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Introducing Materials And Processes To First And Second Year Students

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Conference

2008 Annual Conference & Exposition

Location

Pittsburgh, Pennsylvania

Publication Date

June 22, 2008

Start Date

June 22, 2008

End Date

June 25, 2008

ISSN

2153-5965

Conference Session

Introductory Materials Science Course

Tagged Division

Materials

Page Count

10

Page Numbers

13.802.1 - 13.802.10

DOI

10.18260/1-2--3948

Permanent URL

https://peer.asee.org/3948

Download Count

200

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Paper Authors

author page

Charles Bream Granta Design, Ltd.

author page

Mike Ashby University of Cambridge

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Abstract
NOTE: The first page of text has been automatically extracted and included below in lieu of an abstract

Introducing Materials and Processes to First and Second Year Students Abstract Introducing materials and processes to first and second year students is a challenge. At this level, students study a wide range of subjects that all compete for their time and attention. To stand out in this environment, a course must both stimulate the students’ inherent interest in the subject and provide them with the tools and resources that will encourage them to develop this interest further.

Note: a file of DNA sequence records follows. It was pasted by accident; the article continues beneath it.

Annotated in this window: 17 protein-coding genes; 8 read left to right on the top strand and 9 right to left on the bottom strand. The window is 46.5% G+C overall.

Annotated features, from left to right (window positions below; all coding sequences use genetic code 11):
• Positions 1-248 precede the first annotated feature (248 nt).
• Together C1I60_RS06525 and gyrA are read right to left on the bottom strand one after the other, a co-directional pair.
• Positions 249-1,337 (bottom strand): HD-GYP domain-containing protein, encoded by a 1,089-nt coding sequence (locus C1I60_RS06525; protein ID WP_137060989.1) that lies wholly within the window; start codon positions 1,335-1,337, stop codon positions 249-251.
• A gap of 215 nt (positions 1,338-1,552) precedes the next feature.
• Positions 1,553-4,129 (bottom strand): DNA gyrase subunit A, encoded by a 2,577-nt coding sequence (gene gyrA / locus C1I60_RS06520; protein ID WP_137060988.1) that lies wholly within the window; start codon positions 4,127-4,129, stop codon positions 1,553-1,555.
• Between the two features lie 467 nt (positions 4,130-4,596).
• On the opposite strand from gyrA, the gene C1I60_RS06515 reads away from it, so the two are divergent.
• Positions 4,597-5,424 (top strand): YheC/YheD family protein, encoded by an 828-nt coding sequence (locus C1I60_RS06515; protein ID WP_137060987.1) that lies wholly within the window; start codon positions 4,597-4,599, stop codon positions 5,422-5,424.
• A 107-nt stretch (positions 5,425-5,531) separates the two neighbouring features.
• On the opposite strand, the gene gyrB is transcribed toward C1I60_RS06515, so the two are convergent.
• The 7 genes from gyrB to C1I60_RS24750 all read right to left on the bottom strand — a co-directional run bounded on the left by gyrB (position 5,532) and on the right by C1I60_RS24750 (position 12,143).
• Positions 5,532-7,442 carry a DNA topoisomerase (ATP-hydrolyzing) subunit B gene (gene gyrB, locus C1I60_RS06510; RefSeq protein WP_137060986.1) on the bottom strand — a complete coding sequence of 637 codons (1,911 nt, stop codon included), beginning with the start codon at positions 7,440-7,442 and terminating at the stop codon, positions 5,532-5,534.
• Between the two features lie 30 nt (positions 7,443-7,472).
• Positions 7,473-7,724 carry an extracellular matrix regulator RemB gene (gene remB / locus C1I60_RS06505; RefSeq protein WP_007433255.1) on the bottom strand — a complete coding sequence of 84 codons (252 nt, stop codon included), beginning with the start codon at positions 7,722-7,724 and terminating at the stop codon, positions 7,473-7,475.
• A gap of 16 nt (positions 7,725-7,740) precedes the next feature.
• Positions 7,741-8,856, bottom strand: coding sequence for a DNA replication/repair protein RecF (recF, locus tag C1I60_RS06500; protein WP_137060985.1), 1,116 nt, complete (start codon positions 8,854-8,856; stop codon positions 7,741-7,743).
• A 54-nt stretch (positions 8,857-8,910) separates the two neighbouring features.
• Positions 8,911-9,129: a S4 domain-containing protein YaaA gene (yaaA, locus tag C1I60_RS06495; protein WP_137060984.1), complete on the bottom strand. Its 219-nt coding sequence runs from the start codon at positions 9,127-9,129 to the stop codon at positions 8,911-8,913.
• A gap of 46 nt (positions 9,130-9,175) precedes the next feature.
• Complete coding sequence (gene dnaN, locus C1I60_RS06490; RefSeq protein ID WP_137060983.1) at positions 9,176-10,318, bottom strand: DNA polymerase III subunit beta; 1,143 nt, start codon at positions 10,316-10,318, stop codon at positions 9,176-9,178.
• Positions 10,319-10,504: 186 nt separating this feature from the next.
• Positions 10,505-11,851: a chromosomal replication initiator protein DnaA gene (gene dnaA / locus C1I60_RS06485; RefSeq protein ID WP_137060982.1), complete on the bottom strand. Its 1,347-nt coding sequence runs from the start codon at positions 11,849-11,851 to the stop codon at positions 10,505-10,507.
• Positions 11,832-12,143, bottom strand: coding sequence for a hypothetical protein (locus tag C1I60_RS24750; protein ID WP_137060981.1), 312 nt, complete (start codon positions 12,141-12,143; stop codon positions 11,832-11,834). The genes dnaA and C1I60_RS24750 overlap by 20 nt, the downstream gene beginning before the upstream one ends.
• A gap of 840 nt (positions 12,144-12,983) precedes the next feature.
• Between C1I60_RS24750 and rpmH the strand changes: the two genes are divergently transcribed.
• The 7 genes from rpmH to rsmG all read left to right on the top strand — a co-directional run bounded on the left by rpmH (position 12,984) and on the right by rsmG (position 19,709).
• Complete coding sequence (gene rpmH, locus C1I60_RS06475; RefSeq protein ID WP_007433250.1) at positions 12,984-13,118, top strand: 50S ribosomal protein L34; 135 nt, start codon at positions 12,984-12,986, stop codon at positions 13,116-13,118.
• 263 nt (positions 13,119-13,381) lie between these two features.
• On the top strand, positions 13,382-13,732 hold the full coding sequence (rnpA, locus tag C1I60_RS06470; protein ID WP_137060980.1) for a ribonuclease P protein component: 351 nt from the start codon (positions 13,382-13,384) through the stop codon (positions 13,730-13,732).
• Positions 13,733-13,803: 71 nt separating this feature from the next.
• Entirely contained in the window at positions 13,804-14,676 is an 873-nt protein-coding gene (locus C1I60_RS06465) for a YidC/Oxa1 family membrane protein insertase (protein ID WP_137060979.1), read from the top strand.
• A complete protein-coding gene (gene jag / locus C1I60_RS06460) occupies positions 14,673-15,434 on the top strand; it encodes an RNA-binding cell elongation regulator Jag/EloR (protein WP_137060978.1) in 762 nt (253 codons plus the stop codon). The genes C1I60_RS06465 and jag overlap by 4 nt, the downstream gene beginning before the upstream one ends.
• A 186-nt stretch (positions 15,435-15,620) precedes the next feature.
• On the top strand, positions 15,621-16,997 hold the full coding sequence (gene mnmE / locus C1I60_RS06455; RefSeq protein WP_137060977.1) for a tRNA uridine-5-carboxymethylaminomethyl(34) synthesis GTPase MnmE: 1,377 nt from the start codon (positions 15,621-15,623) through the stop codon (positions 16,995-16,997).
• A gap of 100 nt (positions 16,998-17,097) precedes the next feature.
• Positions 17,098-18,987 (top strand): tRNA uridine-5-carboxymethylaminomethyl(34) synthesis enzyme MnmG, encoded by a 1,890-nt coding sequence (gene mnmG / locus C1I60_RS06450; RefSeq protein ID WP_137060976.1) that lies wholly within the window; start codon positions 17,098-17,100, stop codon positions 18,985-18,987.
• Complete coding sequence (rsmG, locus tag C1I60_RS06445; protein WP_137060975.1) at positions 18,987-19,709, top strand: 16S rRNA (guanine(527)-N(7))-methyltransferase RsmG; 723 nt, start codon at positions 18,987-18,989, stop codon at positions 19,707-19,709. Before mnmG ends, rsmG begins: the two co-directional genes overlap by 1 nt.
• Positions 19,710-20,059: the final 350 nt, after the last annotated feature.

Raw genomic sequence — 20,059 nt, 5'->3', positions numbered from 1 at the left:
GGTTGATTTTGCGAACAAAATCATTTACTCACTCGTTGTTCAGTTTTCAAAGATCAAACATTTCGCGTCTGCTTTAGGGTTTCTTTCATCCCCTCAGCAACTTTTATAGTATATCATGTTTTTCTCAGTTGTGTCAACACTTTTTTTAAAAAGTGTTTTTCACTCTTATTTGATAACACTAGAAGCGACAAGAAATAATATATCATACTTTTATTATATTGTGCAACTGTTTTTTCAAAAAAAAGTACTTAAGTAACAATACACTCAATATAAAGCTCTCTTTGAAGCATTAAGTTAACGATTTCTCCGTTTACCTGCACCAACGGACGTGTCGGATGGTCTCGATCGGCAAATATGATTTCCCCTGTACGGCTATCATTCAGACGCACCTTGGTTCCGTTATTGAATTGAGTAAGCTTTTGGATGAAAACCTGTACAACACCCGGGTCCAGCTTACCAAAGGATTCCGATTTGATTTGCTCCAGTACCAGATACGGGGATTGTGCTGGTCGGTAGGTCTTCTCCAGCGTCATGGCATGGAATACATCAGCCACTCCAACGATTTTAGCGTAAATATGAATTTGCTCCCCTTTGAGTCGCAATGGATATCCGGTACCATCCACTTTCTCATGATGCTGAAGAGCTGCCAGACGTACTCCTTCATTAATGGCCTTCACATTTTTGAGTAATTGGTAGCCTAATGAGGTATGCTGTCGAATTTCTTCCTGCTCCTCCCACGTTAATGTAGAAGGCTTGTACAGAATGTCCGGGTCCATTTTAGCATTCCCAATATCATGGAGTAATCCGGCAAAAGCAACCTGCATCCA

This paper presents the methodology, tools and resources of CES EduPack. This teaching aid provides a simple, highly visual and engaging framework that enables students to build a perspective, understanding and an enthusiasm for the subject of materials and processes. The paper also illustrates how CES EduPack’s tools can be used to complement a range of teaching and learning styles, including: design-led, science-led, and project-based techniques.

Approaches to materials teaching There are two main approaches to teaching materials: the science and the design-led approaches. In many circumstances (for example, when teaching students of Physics or of Materials Science) it makes sense to use the traditional science-led approach. This starts with the structure of the atom, building upwards through the physics of bonding, crystal structure and band theory, the thermodynamics and kinetics of alloys, finally arriving at material properties (Figure 1 - left to right) and their applications.

Figure 1. Two alternative approaches (much simplified) to the teaching of materials.

Students of Engineering can find this too remote from the goals that motivate them. Engineers make and manage things. They are interested in the uses and performance of materials. To select materials successfully, they need a perspective of the world of materials plus some understanding of the origin of materials’ properties and the ways in which they can be manipulated and selected to meet the requirements of a design. To enable this they need information about materials and tools to enable effective use of this information in their studies.

At the University of Cambridge, working with Granta Design, and colleagues at many other universities, we have developed a design-led approach to teaching engineering students about materials and processes. This approach starts with an introduction to design methods and the ways in which information about materials enters the design process.

Bream, C., & Ashby, M. (2008, June), Introducing Materials And Processes To First And Second Year Students Paper presented at 2008 Annual Conference & Exposition, Pittsburgh, Pennsylvania. 10.18260/1-2--3948

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